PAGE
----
Monday, February 13, 2006


This is in honor of my cousin who is currently visiting China.

Did you know that the Hebrew word for Chinaware or porcelain, חרסינה - charsina comes from the Hebrew words חרס cheres (earthenware) and סין Sin (China)? Well, maybe you did, but I didn't.

You can read more about it in the Ynet Encylcopedia (in Hebrew). That article also references the origin of the word porcelain (here in English). Maybe not for our younger readers.

And in case you were wondering, the Yiddish phrase "Hak mir nisht ken tshaynik" doesn't have a China connection, depsite how I heard it as a kid ("don't hock me to China.). The literal translation is "Don't knock me a teakettle", which according to Michael Wex's new book Born to Kvetch means ""you don't have to shut up completely, but I'd really appreciate it if you'd stop rattling on about the same damned thing all the time." I first figured that perhaps tshaynik meant tea kettle because it was made of porcelain, but according to this site, it comes from the Polish/Russian word for tea, chai. Chai derives from the same Chinese word for tea that gave us the English word for tea (as well as for most other Western languages.)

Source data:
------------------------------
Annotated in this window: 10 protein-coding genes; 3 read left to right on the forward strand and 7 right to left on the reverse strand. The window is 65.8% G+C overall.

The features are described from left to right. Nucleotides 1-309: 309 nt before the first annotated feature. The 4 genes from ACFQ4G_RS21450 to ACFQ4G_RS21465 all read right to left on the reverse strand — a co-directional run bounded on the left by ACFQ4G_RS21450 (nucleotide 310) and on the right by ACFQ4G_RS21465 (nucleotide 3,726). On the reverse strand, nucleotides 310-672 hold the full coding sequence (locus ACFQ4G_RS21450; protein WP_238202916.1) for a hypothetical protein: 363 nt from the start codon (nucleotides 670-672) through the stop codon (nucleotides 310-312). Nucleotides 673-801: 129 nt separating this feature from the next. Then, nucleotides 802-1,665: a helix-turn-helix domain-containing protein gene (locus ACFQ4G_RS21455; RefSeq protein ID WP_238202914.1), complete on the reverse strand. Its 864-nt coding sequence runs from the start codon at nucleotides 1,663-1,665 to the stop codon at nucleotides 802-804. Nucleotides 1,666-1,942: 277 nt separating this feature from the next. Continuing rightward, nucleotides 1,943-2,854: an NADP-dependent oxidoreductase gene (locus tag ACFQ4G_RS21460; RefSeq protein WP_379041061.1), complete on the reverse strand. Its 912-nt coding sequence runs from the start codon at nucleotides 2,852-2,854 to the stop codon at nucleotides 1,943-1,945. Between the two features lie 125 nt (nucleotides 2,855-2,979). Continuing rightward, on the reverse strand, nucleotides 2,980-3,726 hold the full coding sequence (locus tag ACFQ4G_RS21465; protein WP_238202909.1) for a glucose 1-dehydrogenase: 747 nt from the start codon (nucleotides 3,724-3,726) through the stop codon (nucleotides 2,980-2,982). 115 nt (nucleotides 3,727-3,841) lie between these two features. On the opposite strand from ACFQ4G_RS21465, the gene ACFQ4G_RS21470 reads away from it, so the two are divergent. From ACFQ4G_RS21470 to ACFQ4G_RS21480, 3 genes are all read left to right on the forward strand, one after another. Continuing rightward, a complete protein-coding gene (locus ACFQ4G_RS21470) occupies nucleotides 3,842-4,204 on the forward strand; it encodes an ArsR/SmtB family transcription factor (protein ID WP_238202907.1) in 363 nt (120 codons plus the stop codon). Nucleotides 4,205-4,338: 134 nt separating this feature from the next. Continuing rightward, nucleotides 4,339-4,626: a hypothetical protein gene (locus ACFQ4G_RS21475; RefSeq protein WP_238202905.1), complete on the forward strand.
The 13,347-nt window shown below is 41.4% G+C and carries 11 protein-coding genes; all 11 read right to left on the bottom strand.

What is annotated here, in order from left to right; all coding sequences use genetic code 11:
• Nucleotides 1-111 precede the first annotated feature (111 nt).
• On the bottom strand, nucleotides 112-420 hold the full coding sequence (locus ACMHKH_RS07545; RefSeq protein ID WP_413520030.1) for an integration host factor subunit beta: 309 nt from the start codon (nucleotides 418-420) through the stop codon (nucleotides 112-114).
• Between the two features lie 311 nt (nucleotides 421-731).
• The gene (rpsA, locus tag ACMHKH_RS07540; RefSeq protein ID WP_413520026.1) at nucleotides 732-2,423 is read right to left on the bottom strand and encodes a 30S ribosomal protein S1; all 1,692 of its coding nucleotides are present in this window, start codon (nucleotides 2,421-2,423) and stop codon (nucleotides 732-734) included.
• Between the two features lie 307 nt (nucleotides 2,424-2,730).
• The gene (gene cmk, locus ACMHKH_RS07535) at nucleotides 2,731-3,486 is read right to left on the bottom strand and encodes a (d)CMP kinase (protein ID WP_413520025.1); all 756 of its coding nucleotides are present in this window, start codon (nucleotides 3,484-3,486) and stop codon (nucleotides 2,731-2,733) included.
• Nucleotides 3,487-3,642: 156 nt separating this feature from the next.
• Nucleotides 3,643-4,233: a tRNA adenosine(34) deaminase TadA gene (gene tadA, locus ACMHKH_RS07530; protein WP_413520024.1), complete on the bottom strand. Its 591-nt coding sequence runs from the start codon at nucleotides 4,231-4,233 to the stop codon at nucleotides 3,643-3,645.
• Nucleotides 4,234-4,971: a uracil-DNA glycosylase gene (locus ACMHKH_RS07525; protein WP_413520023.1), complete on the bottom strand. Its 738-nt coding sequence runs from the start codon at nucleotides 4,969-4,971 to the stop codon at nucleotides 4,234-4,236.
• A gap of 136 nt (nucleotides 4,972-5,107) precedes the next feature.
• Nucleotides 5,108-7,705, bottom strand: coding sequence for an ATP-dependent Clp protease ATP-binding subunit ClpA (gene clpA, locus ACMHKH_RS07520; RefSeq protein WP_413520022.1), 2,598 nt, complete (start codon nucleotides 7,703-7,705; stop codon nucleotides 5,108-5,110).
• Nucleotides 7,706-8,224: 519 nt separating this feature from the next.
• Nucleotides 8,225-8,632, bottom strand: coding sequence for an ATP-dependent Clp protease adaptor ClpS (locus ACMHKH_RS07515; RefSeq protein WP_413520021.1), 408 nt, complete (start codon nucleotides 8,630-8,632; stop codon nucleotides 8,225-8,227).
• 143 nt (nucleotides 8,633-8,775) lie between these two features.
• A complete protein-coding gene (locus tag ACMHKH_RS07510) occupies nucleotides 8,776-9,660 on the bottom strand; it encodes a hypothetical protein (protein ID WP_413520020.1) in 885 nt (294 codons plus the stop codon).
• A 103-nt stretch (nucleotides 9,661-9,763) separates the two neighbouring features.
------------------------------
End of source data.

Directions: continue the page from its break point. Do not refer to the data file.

For those interested, here's further discussion about tshaynik and China.

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